Wednesday, September 29, 2010

From lo-fi to hi-fi to lo-fi to middle-fi

In my youth, we had a clunky record player in which you could stack 45s, followed by quite a decent one with combined radio. We also had a massive Grundig reel-to-reel tape recorder and a clunky little portable cassette player. Then, thanks to an inheritance, I was lucky enough to able to buy a set of Technics separates and Wharfedale Glendale XP2s. I grimace at the fact that I can remember the model and number. For the truth is, although I once got great pleasure from listening to hi-fidelity stereo while watching the backlit VU meters dance in the dark, it pailed quite quickly and all I was really interested in was the music.

Over the years, the record and CD collection has grown while the hi-fi has slowly got worse, as things broke down, speakers blew, separates got minitiarised, cassette-players became obsolete and now of course we mostly listen to music as lo-fi MP3s. I still have a half-decent Sherwood amp, Technics turntable, Pioneer CD player and TEAC cassette deck (grimace) but they go through a tiny pair of speakers which were bought for their convenient shelf size rather than because they were any good.

But today, finally, with encouragement from Liz (honestly!) and guided by my colleague Jason, I bought a pair of decent speakers. It wasn't looking good. Everything we saw was super-expensive (1K, 10K, 72K anyone!?) and the shops were starting to close. In the end we found a place which wasn't high-end and I sat on a sofa and listened to a few models while trying to act like I knew what I was doing. Turn the volume up and down, get up and take the grill off & put my ear to the cones, have a look round the back... all to the sound of Tricky's Overcome which Jason brought along to "test the bass". Finally I settled on a pair of slim, tall-ish, free-standing BNTNs - American apparently. I won't bore you with the model.

Tuesday, September 28, 2010

Our first visitor... Mireille, my French, now French-Aussie, friend from way back. She's here on a photography study tour with her Queensland university and had some of her work in an exhibition in Qingdao on the coast. Nice to see her (it's been over six years) and catch up on all the gossip without having to resort to Facebook. Also gave me the opportunity to give her a present to take back to her son, and my godson, Haydn, and with whom I should be more in touch with, guilt, guilt.

Monday, September 27, 2010

J is for...

Now that my records are installed, it's the return of the alphabet. So where were we...?

- Japan
- Jansen/Barbieri
- The Jam
- Joy Division
- Jean-Michel Jarre
- Journeyman
- Johann Johannsson
- Philip Jeck
- Elton John
- Michael Jackson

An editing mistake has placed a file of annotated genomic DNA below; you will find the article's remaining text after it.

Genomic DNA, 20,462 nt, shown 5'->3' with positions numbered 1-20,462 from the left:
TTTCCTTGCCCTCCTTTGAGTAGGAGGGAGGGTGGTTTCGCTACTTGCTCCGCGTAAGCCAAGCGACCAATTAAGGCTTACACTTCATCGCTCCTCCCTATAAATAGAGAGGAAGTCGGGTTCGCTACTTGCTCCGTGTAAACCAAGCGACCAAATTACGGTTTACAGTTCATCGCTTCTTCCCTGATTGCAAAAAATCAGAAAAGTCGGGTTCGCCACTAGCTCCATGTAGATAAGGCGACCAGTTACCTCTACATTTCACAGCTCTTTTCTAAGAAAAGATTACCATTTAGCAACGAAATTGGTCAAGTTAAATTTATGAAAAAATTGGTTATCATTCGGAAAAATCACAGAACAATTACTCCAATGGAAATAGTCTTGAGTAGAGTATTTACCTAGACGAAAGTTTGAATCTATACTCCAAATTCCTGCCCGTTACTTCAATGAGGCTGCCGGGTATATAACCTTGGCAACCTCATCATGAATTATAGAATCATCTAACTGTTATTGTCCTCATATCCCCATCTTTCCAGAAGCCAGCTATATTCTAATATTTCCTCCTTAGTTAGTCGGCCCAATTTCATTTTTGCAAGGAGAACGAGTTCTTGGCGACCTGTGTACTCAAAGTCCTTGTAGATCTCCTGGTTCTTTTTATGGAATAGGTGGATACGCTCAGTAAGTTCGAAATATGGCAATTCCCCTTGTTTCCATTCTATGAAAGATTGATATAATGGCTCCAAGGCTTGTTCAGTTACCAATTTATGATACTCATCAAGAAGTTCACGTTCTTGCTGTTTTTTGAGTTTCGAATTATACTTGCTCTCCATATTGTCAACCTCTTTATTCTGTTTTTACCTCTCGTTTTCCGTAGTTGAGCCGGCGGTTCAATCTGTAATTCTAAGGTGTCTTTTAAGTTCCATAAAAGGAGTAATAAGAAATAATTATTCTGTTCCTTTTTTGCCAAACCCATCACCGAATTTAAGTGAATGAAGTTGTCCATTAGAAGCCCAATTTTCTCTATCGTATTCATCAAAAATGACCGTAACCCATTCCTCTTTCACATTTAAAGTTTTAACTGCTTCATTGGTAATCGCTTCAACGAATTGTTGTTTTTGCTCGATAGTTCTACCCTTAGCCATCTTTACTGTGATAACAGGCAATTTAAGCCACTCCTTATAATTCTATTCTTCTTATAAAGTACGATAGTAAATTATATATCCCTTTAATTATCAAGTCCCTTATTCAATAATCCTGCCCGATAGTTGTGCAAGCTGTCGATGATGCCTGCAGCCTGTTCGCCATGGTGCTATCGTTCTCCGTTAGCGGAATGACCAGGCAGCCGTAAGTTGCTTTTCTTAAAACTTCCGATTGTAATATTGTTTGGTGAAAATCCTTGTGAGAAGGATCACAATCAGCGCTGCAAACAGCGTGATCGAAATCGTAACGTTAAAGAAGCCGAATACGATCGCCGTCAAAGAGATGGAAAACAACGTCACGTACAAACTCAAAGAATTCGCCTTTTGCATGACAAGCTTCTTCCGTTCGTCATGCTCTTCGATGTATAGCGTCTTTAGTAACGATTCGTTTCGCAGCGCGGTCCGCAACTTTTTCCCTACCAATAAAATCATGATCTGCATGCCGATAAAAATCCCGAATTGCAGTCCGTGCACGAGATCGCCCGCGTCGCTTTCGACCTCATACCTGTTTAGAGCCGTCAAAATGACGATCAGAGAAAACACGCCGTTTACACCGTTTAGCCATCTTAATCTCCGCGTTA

Dreadful first two albums aside, Japan were sublime if frustratingly short-lived. Quiet Life, Gentlemen Take Polaroids and Tin Drum are up there with the best of them, all Euro-Japanese, Moroder to Sakamoto, and bursting with exotic arrangements. Karn's fretless bass, Jansen's off-beat drums, Barbieri's moody synths and Sylvian's languid vocals were perhaps the naissance of New Romanticism. Jansen & Barbieri are also worth adding for the albums they've recorded together since.

The Jam were around at exactly the same time as Japan but there the comparisons end. Played Snap! from start to finish the other day. Wonderful stuff. I have a slight problem with Joy Division in that the Curtis mythology tends to overpower objective opinion, but if you can put that aside, yup, great.

Jean-Michel Jarre!? OK, not cool, 90% dire - not least his overblown concerts. But Oxygene and Equinoxe, released at the height of punk/new wave, retain a strange charm. I hum'd and ha'd about Michael Jackson, but in the end, you've got to say Don't Stop Till You Get Enough and Wanna Be Starting Something, along with much of Thriller, are, er, thrilling. As for Elton John, I have a soft spot for the early stuff, especially his two '73 albums Don't Shoot Me... and Goodbye Yellow Brick Road which, like so much 70s pop/rock, were the soundtrack to my formative years.

More leftfield, we'd have to include turnrtablist Philip Jeck, if not for his albums, then live (I have fond memories of three shows in Japan particularly); Journeyman's dubby electronica; and Icelandic composer Johann Johannsson.

Those that didn't quite make it: James, Jane & Barton, Johnny Conquest, Jazz Jamaica, Keith Jarrett, Jesus & Mary Chain, Marsen Jules and respect to Robert Johnson. But forget Jamiroquai, Joe Jackson, Howard Jones (although, embarrassingly, I quite like his first few singles), Jane's Addiction, Jethro Tull, Jefferson Airplane, Janis Joplin, Judas Preist and Journey - except their excellent version of (Don't Fear) the Reaper. Did I forget anyone?

Saturday, September 25, 2010

Footie re-unification